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with Brian Townsley, Managing Director, Swire Pacific Offshore Pte Ltd

15.07.2010 / Energyboardroom

Swire Pacific Offshore is part of a Hong Kong based conglomerate while most of your operations are based in Singapore. Can you explain to our readers why and when the choice was made to operate from Singapore?

Swire Pacific Offshore is a wholly-owned subsidiary of Swire Pacific Limited a Hong Kong registered company. The head office of Swire Pacific Offshore was based in Hong Kong from inception in early 1976. From the start until 1993, Hong Kong harbor had a limited amount of offshore activity, there was two or three fields offshore and only a few vessels. The head office was run as a single entity, while the company also had regional offices in Singapore, Dubai, Australia and various other places. A rather weak market in combined with the oil crash in 1985 – 1986 decimated most of the offshore support vessel business. As a result, everyone in the industry became more prudent with expenditure. Swire Pacific Offshore always made sure it achieved good value for money and therefore moved the head office from Hong Kong to Singapore and combined it with the regional office to achieve economies of scale. The company has had more vessels operating in and out of Singapore than it ever had in Hong Kong. The shift just made common sense.

You mentioned the group has already gone through rough waters with the 1985 – 1986 oil crash. In a broader sense, Swire Pacific is also an extremely old entity of over 200 years old. How has this helped you to have gone through the past crisis and, in particular, the decrease in activity in the exploration segment?

In 1985, the market substantially crashed as far as offshore support vessels are concerned. Swire Pacific Offshore ended up with 50 percent of its fleet laid up by 1986, while the remaining 50 percent of vessels only had an approximate 50 percent utilization. As a consequence, cash was going out faster than it was coming in. The benefit of having a stable and large parent company comes through in those sorts of times. The offshore support business is only a small part of Swire Pacific, which was aware of the fact that this segment would be cyclical and therefore looked at its subsidiary as a long term investment. If Swire Pacific Offshore would have been an independent company, I dare say it would have not been here today. At that time, a lot of consolidation was taking place in the industry and Swire Pacific Offshore was lucky in the sense that it did not need to do much to survive, other than reinitiating the vessels to get them back to work and slowly build up activity as the upturn came.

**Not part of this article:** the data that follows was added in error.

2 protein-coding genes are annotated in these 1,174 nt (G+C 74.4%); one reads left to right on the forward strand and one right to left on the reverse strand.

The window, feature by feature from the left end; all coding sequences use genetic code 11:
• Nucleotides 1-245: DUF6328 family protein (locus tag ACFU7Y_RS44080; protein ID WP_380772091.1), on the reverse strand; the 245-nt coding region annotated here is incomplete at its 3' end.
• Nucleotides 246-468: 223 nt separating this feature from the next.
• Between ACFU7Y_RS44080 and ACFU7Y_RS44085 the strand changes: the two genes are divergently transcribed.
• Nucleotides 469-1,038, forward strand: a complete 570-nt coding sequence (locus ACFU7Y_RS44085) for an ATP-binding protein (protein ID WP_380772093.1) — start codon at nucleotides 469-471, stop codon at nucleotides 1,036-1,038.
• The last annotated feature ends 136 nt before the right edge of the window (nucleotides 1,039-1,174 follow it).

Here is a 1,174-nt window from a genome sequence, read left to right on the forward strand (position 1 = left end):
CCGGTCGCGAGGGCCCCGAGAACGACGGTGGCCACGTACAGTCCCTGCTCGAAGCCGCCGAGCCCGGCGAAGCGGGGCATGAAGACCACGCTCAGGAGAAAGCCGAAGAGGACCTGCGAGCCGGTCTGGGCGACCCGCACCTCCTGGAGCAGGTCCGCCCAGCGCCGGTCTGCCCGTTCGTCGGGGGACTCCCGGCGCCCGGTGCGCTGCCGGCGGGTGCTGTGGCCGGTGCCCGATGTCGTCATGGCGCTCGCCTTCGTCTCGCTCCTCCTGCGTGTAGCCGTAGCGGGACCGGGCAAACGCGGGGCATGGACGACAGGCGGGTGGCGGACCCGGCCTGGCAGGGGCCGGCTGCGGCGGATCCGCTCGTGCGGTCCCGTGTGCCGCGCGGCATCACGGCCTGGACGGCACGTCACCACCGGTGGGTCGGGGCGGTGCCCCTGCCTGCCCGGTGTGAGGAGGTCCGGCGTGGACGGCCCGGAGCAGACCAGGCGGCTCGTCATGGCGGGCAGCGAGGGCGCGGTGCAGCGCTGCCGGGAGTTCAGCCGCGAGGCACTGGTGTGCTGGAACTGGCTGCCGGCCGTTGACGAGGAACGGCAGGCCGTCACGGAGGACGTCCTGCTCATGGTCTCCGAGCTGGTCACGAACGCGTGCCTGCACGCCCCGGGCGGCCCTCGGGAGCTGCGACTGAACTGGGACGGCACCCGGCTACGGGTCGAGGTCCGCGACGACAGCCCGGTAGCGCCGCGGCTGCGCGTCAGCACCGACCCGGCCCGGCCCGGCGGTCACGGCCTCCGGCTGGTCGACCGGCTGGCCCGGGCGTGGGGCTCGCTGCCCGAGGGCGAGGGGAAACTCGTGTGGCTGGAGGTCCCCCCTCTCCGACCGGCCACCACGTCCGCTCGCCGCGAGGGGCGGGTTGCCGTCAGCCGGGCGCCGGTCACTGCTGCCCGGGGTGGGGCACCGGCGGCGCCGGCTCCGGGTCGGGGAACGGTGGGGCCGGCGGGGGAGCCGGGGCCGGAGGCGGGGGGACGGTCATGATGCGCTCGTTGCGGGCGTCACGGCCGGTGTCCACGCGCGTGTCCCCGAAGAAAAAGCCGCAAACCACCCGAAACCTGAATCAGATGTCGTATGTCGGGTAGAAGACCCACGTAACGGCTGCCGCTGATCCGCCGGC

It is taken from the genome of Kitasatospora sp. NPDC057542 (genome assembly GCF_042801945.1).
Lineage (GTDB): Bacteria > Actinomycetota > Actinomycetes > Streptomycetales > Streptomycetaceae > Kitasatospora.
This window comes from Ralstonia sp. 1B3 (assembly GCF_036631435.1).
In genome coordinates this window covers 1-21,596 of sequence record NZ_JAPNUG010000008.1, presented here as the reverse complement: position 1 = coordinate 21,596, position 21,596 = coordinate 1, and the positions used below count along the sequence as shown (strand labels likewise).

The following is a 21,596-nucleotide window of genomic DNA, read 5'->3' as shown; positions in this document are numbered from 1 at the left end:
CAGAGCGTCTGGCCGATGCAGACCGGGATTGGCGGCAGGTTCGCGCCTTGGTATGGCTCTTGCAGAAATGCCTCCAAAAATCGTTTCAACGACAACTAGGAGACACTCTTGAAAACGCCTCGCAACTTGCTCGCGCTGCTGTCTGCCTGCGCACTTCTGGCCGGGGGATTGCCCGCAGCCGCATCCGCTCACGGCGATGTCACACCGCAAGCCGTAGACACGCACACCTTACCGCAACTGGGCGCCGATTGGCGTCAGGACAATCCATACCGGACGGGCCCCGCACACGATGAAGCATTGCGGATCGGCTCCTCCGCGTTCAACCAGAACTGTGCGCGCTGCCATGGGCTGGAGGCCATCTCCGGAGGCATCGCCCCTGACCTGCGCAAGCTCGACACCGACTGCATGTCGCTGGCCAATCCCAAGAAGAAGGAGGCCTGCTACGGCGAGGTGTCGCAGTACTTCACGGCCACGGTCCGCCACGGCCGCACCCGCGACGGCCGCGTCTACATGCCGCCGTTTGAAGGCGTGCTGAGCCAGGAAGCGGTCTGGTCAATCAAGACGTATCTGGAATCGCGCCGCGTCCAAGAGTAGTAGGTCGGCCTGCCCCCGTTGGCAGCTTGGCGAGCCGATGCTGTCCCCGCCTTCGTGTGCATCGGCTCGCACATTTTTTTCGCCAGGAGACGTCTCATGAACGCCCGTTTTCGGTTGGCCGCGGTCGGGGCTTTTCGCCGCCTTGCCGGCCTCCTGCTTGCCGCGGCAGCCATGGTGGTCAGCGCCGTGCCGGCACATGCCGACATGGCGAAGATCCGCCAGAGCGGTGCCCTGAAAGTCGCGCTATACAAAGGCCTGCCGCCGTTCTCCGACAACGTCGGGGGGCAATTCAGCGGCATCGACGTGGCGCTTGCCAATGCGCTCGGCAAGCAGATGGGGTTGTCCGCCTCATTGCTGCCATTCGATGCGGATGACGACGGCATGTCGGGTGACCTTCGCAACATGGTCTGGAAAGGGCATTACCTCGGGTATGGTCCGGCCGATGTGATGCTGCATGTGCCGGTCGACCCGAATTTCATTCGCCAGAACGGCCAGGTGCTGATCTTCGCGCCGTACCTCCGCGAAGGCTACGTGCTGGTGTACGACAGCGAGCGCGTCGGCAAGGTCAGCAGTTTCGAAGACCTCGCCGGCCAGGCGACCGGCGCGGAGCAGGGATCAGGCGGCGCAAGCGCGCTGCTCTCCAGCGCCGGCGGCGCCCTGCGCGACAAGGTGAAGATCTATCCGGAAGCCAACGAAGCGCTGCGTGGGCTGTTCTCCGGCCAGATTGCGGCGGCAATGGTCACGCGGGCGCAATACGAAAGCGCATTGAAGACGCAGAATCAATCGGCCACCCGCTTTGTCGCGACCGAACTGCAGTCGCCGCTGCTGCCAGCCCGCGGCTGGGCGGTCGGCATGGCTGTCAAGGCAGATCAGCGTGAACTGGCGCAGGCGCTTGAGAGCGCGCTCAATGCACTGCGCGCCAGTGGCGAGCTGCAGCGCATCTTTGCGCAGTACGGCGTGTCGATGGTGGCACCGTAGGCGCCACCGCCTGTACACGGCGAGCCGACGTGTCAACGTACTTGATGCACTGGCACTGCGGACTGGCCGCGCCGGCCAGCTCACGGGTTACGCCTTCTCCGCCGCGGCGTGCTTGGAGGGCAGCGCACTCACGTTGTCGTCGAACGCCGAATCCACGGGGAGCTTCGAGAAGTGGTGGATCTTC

Can you compare the impact on the offshore sector of the global financial crisis of 2008 – 2009 with the crash in 1985 – 1986?

For Swire Pacific Offshore, the impact of the latest crisis was not as dramatic as in 1985 – 1986, but considering the fall in utilization and the drop in rates in combination with the inflation of costs over the past years, the recent impact was probably on par with what happened in 1986 for most vessel owners.